complex. it is source of badly needed currency for the north. nhk world covers the korean opinions for us. >> reporter: north korean leaders are being more provocative because of u.s. drills. it always triggers some sort of reaction. the north korean regime is taking this opportunity to build support for its young leader kim jong un. it's resulted in old tactic, launching out against an old enemy, the united states. the north korean are trying to heighten the sense of crisis. kim reportedly told a former star american basketball player that he wants to hear from president obama. here's what dennis rodman said
in march after his visit to north korea. >> he want obama to to one thing. call him. >> he wants a call from president obama? >> yeah. he said if you can, dennis i don't want to do war. i don't want to do war. he said that to me. >> reporter: obama was reluctant to deal with them during his first term. now that he's started his second term they're hoeing he will change his position. i'm a little bit worried about one thing. kim jong un's predecessors have experienced war, but he hasn't because he's too young. so he might expect to get results by using force. but the threats from pyongyang could wiped down at the end of this month, when the u.s. south korea drills finish. north korea is focusing on july 27th. the anniversary of the armistice that ended the korean war in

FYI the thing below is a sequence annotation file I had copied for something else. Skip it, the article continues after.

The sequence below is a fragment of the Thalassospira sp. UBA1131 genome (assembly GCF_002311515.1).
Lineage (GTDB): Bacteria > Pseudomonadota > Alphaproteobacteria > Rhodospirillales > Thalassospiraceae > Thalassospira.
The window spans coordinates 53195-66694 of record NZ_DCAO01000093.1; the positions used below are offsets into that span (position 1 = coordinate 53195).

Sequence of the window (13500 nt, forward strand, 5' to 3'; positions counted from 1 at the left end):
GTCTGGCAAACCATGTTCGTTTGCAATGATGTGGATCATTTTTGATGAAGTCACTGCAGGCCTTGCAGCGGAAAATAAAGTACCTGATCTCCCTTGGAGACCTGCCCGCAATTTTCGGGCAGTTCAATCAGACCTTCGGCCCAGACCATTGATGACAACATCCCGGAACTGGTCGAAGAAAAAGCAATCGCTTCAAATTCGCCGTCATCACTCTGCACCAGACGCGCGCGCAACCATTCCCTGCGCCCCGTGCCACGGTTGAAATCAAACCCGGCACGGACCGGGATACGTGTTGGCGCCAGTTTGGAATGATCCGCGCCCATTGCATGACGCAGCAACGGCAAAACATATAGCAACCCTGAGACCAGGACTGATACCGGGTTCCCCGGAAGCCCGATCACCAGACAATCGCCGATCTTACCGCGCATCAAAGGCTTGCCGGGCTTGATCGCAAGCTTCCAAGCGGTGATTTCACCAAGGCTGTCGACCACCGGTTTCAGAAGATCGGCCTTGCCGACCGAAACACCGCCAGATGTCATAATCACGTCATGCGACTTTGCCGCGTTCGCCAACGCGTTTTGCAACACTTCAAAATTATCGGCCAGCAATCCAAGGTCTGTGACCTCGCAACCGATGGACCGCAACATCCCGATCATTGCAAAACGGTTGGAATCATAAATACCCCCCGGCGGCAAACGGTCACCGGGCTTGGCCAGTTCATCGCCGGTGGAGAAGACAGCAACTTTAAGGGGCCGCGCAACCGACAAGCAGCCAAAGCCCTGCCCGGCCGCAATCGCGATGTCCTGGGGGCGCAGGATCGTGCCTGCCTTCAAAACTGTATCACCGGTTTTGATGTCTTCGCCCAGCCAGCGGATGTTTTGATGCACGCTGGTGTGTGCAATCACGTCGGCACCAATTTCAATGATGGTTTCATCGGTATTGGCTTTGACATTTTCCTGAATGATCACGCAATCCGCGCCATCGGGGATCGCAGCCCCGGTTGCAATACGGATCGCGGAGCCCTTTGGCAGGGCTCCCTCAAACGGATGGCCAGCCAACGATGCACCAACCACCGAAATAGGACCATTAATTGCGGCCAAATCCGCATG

1953. officials announced they were nullifying the armistice. this sounds like a threat to provoke south korea and the united states. it's unclear what they will gain with this series of threats. >> a u.s. veteran has finally come face-to-face with a south korean woman he saved during the korean war 60 years ago. former airman and radio mickic richard cad wal der was reunited on sunday in seoul. she was severely burned during an accident in the war. her mother carried her to a u.s. base and begged for help. he did his best to make sure she got medical attention. he asked the government to find